Now that Scotland has its own parliament, Scottish MPs should no longer be allowed to vote in the UK House of Commons on laws that only affect England.

2000

2001

2003

2007

2010

%

%

%

%

%

Strongly agree

18

19

22

25

31

Agree

45

38

38

36

35

Neither agree nor disagree

19

18

18

17

17

Disagree

8

12

10

9

6

Strongly disagree

1

2

1

1

1

Base

1695

2341

1530

739

773

Source: British Social Attitudes (respondents based in England only) (not asked 2011)
But has this dissatisfaction with the voting rights of Scottish MPs in relation to English matters been accompanied by any increase in demand for England to have its own parliament, separate from the House of Commons? The answer is no – at 56%, a majority of people in England believe that the best way for England to be run is for it to be governed as it is now, with laws made by the UK parliament (Table 8). In 2011, just 25% wanted England to have its own new parliament, while only 12% wanted English regional assemblies.
However, while there has been no reduction over the last decade in the proportion favouring the status quo, there has been more change in respect of which option for devolution for England has found most favour. Demand for English regional assemblies seems to have waned from 2004 onwards (when the public in the North East of England voted against the idea of an elected regional assembly for their area – Sandford, 2009). In contrast, support for a new parliament for England as a whole has been relatively higher since around 2008.
Table 8 Attitudes towards how England should be governed, 1999–2011

With all the changes going on in the way different parts of Great Britain are run, which of the following do you think would be best for England?

1999

2000

2001

2002

2003

2004

2005

2006

2007

2008

2009

2010

2011

%

%

%

%

%

%

%

%

%

%

%

%

%

England governed as it is now, with laws made by the UK parliament

62

54

57

56

50

53

54

54

57

51

49

53

56

Each region of England to have its own assembly that runs services like health*

15

18

23

20

26

21

20

18

14

15

15

13

12

England as whole to have its own new parliament with law-making powers

18

19

16

17

18

21

18

21

17

26

29

23

25

Base

2718

1928

2761

2897

3709

2684

1794

928

859

982

980

913

967

* In 2004–6 the second option read “that makes decisions about the region’s economy, planning and housing”. The 2003 survey carried both versions of this option and demonstrated that the difference of wording did not make a material difference to the pattern of response. The figures quoted for 2003 are those for the two versions combined.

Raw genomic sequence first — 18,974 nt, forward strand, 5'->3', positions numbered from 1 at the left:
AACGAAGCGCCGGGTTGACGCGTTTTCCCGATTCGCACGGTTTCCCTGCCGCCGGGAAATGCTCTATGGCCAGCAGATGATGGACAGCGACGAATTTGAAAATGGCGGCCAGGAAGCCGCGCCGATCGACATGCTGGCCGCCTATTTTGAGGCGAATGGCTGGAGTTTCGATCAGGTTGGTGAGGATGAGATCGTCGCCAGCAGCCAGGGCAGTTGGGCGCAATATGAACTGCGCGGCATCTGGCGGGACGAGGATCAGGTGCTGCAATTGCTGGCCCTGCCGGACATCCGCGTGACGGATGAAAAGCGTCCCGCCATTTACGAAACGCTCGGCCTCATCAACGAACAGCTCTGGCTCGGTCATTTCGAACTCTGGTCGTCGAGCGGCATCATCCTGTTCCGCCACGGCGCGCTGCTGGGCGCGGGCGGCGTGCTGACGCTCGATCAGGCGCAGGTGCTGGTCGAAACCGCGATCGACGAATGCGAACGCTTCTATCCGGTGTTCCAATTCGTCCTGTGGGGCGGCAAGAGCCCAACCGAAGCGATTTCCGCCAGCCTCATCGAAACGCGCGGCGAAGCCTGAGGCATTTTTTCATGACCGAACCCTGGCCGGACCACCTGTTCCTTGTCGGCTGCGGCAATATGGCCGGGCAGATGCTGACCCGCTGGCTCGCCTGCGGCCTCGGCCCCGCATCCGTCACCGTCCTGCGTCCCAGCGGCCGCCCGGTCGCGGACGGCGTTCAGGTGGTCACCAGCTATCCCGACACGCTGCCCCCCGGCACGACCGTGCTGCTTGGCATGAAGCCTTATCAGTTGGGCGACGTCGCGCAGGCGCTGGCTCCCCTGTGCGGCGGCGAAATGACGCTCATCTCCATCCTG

Source: British Social Attitudes (respondents living in England only


Finally, what of attitudes in England to the Union? Did the decisive victory of the SNP in the 2011 Scottish Parliament elections, with their clear commitment to securing Scottish independence, have any impact on England’s views about how Scotland should be governed? Data from BSA suggest that there has been a recent increase in the proportion in England who think that Scotland should become an independent country. However, this increase is relatively modest – from 19% in 2007 to 26% in 2011 (Table 10). A clear majority of people in England continue to say they would like Scotland to remain part of the UK.

Table 10 Attitudes towards how Scotland should be governed, 1997–2011

Scotland should …

1997*

1999

2000

2001

2002

2003

2007

2011




%

%

%

%

%

%

%

%

… become independent, separate from UK and EU, or separate from the UK but part of the EU

14

21

19

19

19

17

19

26

… remain part of the UK, with its own elected parliament which has some taxation powers

38

44

44

53

41

50

36

33

… remain part of the UK, with its own elected parliament, which has no taxation powers

17

13

8

7

11

8

12

11

… remain part of the UK, without an elected parliament

23

14

17

11

15

13

18

19

Don’t know

8

8

11

10

14

11

15

11

Base

2536

902

1928

2761

1924

1917

859

967

*Sources: 1997: British Election Study; 1999-2011: British Social Attitudes (respondents in England only)
So in the third area where unionist critics predicted an English ‘backlash’ to devolution – government – our findings are mixed. On the one hand, devolution does not appear to have weakened commitment in England to being governed from the House of Commons. However, people in England do want changes – most agree that Scottish MPs should not be able to vote on England only matters, and strength of feeling on this issue has increased in recent years. Finally, on the union as whole, while there is some tentative evidence that English support for Scotland becoming independent has increased recently, a clear majority of people in England continue to want Scotland to stay in the UK.


Devolution does not appear to have weakened commitment in England to being governed from the House of Commons. However, people in England do want changes – most agree that Scottish MPs should not be able to vote on England only matters, and strength of feeling on this issue has increased.

  1. Identity, resentment and constitutional preferences